I do have reservations about the team's defense, but they are strong at some key positions (CF, 2B), so they shouldn't be near the bottom of the league in defense.
3) The Blue Jays' success will depend entirely on their pitching, as their hitting is subpar.
Last season, without Overbay, Glaus, and Bengie Molina, the team scored 775 runs, the 5th highest total in the American League. To be fair, according to their underlying statistics, that figure's a little high. Even so, however, they possessed an average to above average offense that is set to improve as a result of this offseason's acquisitions.
4) The team is tying up too much money into too few players. It's too risky.
As with most players, there are risks involved. However, with these particular players, they're almost exclusively health-related ones. Not a single one of them is below the age of thirty, and they've each established a consistent level of production. As a result, none of them is fresh off an unrepeatable fluke season. If they stay healthy, their high-priced contracts won't even be much of an issue; with the league flush with money and contracts on the rise, a talented player could easily be traded for something of value.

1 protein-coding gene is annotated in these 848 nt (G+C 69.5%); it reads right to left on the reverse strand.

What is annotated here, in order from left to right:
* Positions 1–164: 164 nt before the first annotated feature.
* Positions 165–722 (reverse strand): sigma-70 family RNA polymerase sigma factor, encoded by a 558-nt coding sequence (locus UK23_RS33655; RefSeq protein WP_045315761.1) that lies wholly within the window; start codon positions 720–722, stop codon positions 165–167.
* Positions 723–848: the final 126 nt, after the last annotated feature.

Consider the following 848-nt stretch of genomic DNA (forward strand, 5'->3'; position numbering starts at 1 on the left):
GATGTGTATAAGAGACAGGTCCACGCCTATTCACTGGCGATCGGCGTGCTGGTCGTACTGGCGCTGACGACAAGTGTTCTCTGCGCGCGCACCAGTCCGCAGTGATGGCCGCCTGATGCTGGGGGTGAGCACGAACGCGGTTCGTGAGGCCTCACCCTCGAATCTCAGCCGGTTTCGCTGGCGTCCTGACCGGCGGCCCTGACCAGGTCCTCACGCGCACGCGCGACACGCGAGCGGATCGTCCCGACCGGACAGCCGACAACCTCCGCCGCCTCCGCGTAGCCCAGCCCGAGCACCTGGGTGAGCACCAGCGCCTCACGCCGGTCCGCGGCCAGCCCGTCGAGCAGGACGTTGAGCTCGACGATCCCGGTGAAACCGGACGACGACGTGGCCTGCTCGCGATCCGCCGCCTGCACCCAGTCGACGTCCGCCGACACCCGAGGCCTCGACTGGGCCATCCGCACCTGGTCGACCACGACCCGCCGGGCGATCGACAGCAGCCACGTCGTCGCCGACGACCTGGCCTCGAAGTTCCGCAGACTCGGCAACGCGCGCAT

In the end, there are pros and cons to almost everything. The Blue Jays did spend an awful lot of money on players who've dealt with health problems in the past. But they're young and supremely talented. As a Blue Jays fan, it's good to see management taking calculated risks in the hopes of catching the Yankees and Red Sox in the standings. I agree with the cynics that they're most likely to be a third place team with an improved record. However, as even most rational Yankees and Red Sox fans will tell you, the Blue Jays have a realistic shot at making the playoffs. That most certainly could not have been said a year ago.